My business partner at the time, Rod Hancock, was a bit of a folk legend in the BBS world (ask me about the road trip to BBSCON ’93 in Colorado, one day). I got to hang around some of the founding fathers of this thing called social networking (remember FidoNet? Anyone?) – I saw Andrew Milner working on the code for Remote Access! That said, this whole blogging thing was totally off my radar until I read Ted’s book “What No One Ever Tells You About Blogging & Podcasting”. Seven weeks later I got me a blog that’ll soon hit 3,000 visitors. I have regular readers. I have regular contributors. All I have to do is feed and water it daily and it grows like a bad weed.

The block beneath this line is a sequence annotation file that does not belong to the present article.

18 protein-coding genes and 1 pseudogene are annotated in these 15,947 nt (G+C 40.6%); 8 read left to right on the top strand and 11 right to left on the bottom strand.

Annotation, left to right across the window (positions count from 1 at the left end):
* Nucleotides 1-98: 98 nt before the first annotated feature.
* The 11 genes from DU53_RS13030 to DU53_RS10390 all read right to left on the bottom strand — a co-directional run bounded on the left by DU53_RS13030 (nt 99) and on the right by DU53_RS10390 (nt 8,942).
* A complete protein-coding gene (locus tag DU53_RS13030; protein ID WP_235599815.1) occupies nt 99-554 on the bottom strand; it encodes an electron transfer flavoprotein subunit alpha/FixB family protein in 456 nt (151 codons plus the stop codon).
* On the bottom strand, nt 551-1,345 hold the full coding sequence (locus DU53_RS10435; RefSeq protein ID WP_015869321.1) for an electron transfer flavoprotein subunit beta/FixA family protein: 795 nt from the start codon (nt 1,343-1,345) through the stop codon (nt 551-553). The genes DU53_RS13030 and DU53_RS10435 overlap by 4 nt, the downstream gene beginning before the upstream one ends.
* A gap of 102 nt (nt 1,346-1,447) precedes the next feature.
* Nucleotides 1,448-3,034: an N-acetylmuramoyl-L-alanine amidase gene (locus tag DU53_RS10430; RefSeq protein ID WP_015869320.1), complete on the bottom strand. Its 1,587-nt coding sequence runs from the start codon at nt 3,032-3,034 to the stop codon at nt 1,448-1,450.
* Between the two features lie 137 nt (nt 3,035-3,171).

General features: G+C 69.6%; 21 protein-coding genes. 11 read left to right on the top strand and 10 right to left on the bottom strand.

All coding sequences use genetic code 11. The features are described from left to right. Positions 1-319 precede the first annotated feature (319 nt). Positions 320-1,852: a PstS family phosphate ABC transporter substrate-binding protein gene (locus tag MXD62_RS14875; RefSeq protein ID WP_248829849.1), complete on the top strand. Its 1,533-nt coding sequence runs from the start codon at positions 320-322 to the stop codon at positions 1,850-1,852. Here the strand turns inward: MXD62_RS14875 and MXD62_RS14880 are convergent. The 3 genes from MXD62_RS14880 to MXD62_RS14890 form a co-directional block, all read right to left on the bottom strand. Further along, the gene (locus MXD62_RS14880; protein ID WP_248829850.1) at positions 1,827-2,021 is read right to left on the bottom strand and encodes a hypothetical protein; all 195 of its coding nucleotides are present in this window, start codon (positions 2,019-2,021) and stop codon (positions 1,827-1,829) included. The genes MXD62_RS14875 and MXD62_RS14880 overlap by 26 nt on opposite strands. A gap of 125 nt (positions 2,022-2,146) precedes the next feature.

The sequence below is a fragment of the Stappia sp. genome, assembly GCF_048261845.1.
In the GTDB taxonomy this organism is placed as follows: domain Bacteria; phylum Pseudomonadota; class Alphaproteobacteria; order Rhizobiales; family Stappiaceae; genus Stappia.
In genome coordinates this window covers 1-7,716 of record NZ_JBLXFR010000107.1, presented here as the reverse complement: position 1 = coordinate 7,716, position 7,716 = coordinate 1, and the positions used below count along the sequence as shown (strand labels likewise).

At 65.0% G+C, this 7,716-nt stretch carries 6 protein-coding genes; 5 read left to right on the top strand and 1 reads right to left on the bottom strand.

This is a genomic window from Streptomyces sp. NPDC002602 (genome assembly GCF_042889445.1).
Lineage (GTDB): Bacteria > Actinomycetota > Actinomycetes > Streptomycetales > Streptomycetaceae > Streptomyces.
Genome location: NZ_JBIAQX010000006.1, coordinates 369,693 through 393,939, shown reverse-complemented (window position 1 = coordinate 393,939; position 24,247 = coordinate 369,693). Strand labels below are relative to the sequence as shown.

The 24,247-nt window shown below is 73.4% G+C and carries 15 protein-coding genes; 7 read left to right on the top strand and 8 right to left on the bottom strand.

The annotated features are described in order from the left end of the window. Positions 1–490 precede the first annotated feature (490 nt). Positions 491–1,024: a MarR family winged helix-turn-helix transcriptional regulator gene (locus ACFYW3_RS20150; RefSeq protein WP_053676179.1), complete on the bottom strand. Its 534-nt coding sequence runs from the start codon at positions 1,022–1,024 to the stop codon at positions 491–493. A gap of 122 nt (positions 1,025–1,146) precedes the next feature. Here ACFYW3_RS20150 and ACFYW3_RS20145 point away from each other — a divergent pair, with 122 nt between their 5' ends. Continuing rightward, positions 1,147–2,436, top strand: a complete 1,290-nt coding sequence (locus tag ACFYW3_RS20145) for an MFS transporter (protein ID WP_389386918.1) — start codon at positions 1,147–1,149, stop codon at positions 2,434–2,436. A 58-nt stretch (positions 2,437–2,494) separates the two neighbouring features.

What I find truly awesome is having written an original article and, in a matter of minutes, it’s already recorded a hit on it. It’s like fishing a stocked pond. And, when someone responds – or better yet, adds to the content – well, that’s just icing on the proverbial cake. That’s what it’s all about, isn’t it, initiating dialog amongst the like-minded to advance a concept into a tangible reality from which others can draw experience, inspiration, and confidence?
The blog is the thinker’s ultimate tool – it allows one to doodle a thought and explore it as a chunk of content without context. That may sound confusing, but consider that I’ve been accumulating chunks of thoughts for years and have made several attempts to thread them into a linear progression without much success. This blog thing doesn’t require a package – it is a random medium where people aren’t looking for a beginning and an ending, just a moment in thought.